There is no Biblical basis to say that Baptists have a patent on being the only true churches. Landmarkism unfortunately attempts to patch together a form of apostolic succession for Baptist churches that has no basis in scripture. There are no perfect churches or denominations and each and everyone fails in some area.
     
  18. Mark Osgatharp

    Mark Osgatharp
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    The church I pastor rejects baptism by immersion from all non-Baptist churches as well as Baptist churches which hold to Calvinism or Arminianism. Any person coming into our fellowship from any of these churches must be "rebaptized."

    As one fellow put it, we don't consider their previous immersion to be Biblical baptism any more than if they fell in a mud hole.

    In theory, we would not require that the administering church wear the name "Baptist" if it's doctrines were otherwise Biblical; but I have not yet found a church that holds Scriptural theology and practice which is not called "Baptist," though there have doubtless been multitudes so in the past and may well be at present.

    Mark Osgatharp
     
  19. Mark Osgatharp

    Mark Osgatharp
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    Kiffin,

    But there is a Biblical basis for a belief in church succession. Jesus Christ established the church while here on earth and gave it a commission to preach the gospel till the end of the world. That same commission included the practice of baptism which is the immersion of a believer in water into the Christian faith.

    How, then, can any church which does not administer baptism as commanded by Christ claim to be a church of Christ and commissioned by Christ?

    You say there are no perfect churches. This may be true but you are comparing apples to oranges. There are not any perfect people in this world, but that does not make an ape a person, though apes and people certainly share many of the same outward characteristics.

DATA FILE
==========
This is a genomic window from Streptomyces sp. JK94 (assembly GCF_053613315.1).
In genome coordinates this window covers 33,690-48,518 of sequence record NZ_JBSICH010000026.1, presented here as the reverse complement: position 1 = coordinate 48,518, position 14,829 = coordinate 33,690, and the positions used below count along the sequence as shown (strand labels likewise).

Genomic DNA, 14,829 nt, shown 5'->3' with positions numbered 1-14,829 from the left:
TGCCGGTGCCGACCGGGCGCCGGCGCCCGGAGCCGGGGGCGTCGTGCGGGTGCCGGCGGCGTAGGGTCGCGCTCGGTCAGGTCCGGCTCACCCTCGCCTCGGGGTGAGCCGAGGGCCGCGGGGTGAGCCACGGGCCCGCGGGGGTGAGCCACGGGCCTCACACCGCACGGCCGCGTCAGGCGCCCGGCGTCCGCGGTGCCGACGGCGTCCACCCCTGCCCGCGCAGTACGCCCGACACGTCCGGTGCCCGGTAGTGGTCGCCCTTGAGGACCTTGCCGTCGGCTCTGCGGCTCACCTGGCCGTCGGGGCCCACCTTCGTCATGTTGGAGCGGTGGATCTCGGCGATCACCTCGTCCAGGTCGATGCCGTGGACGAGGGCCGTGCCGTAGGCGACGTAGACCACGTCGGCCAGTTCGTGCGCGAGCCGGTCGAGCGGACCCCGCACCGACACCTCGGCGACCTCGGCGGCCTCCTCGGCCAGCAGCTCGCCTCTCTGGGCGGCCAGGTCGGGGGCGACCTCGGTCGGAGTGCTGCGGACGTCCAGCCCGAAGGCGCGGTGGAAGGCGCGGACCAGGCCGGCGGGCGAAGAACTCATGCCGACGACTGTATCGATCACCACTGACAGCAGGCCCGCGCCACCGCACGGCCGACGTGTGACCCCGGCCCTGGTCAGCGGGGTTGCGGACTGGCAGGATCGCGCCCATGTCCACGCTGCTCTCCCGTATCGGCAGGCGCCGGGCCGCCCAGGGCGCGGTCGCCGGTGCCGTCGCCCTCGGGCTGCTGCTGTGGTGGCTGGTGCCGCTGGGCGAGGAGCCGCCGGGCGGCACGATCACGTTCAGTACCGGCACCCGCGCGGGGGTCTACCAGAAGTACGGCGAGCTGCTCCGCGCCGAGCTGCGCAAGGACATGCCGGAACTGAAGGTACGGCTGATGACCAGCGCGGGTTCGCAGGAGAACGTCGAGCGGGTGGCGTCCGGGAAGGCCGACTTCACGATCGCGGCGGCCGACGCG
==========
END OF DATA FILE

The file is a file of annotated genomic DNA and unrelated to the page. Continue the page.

By the same token, a true church of Christ may have some flaws and shortcomings. That fact does not authorize Martin Luther, John Calvin, John Wesley, King Henry, John Smyth, Joe Smith, Menno Simons, Alexander Campbell, Alexander Mack, Charles Russel, Mary Baker Eddy, Ellen White, John Tomlinson, John Winebrenner or any other man to start a church and claim that it is a church of Christ....even if that church may bear some of the same outward characteristics as a true church of Christ.

    Neither is it necessary for a church of Christ to present a documented pedigree of it's succession from Jesus Christ to prove it's validity, any more than it is necessary for a man to present his pedigree from Adam to prove he is human. Though men and apes have very similar bodily structure any one who observes them both knows they are not the same creature (despite what the evolutionists say).

    By the same token, Christ's churches, despite their flaws and cultural differences, have an observable identity which distinguishes them from the churches of men. And Martin Luther summed it up well when he said,

    "the congregation of saints in which the gospel is rightly taught and the Sacraments rightly administered."

    The only problem is, Luther neither taught the gospel rightly nor rightly administered the sacrements. Ditto for all the other "Johnny come lately" denominations of men.

    Mark Osgatharp
     
  20. Dr. Bob

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    Now you have me totally confused! I cannot envision ANY Baptist church that was NOT either Calvinist or Arminian!

    You must be one or the other. There is, by definition, no "middle ground".

    So you are saying you would not accept ANY baptism from ANY church other than your own?